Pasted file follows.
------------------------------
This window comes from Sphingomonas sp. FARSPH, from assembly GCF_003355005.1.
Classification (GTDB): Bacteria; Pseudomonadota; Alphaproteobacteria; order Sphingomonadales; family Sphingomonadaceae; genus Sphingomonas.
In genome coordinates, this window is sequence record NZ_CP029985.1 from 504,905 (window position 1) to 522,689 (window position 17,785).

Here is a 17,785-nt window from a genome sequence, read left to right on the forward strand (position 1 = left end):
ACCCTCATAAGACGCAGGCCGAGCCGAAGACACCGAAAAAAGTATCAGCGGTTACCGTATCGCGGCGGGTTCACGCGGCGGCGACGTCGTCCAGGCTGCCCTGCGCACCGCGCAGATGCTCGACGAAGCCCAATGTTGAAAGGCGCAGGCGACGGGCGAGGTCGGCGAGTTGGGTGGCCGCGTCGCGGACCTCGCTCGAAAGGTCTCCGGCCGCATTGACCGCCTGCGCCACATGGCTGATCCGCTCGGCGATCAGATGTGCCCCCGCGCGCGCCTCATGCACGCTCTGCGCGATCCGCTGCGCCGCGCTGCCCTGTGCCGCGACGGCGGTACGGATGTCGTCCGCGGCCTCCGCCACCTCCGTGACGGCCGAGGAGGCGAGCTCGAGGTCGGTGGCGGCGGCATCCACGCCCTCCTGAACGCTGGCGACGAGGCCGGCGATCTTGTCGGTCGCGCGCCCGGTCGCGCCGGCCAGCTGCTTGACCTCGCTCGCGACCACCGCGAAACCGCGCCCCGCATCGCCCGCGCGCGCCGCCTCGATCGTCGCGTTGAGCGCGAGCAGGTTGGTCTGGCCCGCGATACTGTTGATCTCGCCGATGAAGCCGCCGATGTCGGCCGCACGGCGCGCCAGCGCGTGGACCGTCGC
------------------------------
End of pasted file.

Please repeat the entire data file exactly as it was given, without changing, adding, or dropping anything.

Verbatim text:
This window comes from Sphingomonas sp. FARSPH, from assembly GCF_003355005.1.
Classification (GTDB): Bacteria; Pseudomonadota; Alphaproteobacteria; order Sphingomonadales; family Sphingomonadaceae; genus Sphingomonas.
In genome coordinates, this window is sequence record NZ_CP029985.1 from 504,905 (window position 1) to 522,689 (window position 17,785).

Here is a 17,785-nt window from a genome sequence, read left to right on the forward strand (position 1 = left end):
ACCCTCATAAGACGCAGGCCGAGCCGAAGACACCGAAAAAAGTATCAGCGGTTACCGTATCGCGGCGGGTTCACGCGGCGGCGACGTCGTCCAGGCTGCCCTGCGCACCGCGCAGATGCTCGACGAAGCCCAATGTTGAAAGGCGCAGGCGACGGGCGAGGTCGGCGAGTTGGGTGGCCGCGTCGCGGACCTCGCTCGAAAGGTCTCCGGCCGCATTGACCGCCTGCGCCACATGGCTGATCCGCTCGGCGATCAGATGTGCCCCCGCGCGCGCCTCATGCACGCTCTGCGCGATCCGCTGCGCCGCGCTGCCCTGTGCCGCGACGGCGGTACGGATGTCGTCCGCGGCCTCCGCCACCTCCGTGACGGCCGAGGAGGCGAGCTCGAGGTCGGTGGCGGCGGCATCCACGCCCTCCTGAACGCTGGCGACGAGGCCGGCGATCTTGTCGGTCGCGCGCCCGGTCGCGCCGGCCAGCTGCTTGACCTCGCTCGCGACCACCGCGAAACCGCGCCCCGCATCGCCCGCGCGCGCCGCCTCGATCGTCGCGTTGAGCGCGAGCAGGTTGGTCTGGCCCGCGATACTGTTGATCTCGCCGATGAAGCCGCCGATGTCGGCCGCACGGCGCGCCAGCGCGTGGACCGTCGC